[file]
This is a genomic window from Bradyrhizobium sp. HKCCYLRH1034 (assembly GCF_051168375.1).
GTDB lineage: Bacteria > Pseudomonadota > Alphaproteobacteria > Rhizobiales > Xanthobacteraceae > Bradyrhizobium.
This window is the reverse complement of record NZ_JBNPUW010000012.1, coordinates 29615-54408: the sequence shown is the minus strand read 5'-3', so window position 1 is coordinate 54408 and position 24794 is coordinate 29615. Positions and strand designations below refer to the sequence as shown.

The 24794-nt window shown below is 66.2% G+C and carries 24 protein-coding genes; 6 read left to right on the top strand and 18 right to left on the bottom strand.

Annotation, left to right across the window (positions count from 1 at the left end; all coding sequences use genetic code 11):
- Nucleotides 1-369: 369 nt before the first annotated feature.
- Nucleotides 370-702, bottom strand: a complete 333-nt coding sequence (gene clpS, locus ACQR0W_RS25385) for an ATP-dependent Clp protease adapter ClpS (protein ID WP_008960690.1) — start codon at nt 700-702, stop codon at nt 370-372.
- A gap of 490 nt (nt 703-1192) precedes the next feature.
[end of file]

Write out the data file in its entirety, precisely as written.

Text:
This is a genomic window from Bradyrhizobium sp. HKCCYLRH1034 (assembly GCF_051168375.1).
GTDB lineage: Bacteria > Pseudomonadota > Alphaproteobacteria > Rhizobiales > Xanthobacteraceae > Bradyrhizobium.
This window is the reverse complement of record NZ_JBNPUW010000012.1, coordinates 29615-54408: the sequence shown is the minus strand read 5'-3', so window position 1 is coordinate 54408 and position 24794 is coordinate 29615. Positions and strand designations below refer to the sequence as shown.

The 24794-nt window shown below is 66.2% G+C and carries 24 protein-coding genes; 6 read left to right on the top strand and 18 right to left on the bottom strand.

Annotation, left to right across the window (positions count from 1 at the left end; all coding sequences use genetic code 11):
- Nucleotides 1-369: 369 nt before the first annotated feature.
- Nucleotides 370-702, bottom strand: a complete 333-nt coding sequence (gene clpS, locus ACQR0W_RS25385) for an ATP-dependent Clp protease adapter ClpS (protein ID WP_008960690.1) — start codon at nt 700-702, stop codon at nt 370-372.
- A gap of 490 nt (nt 703-1192) precedes the next feature.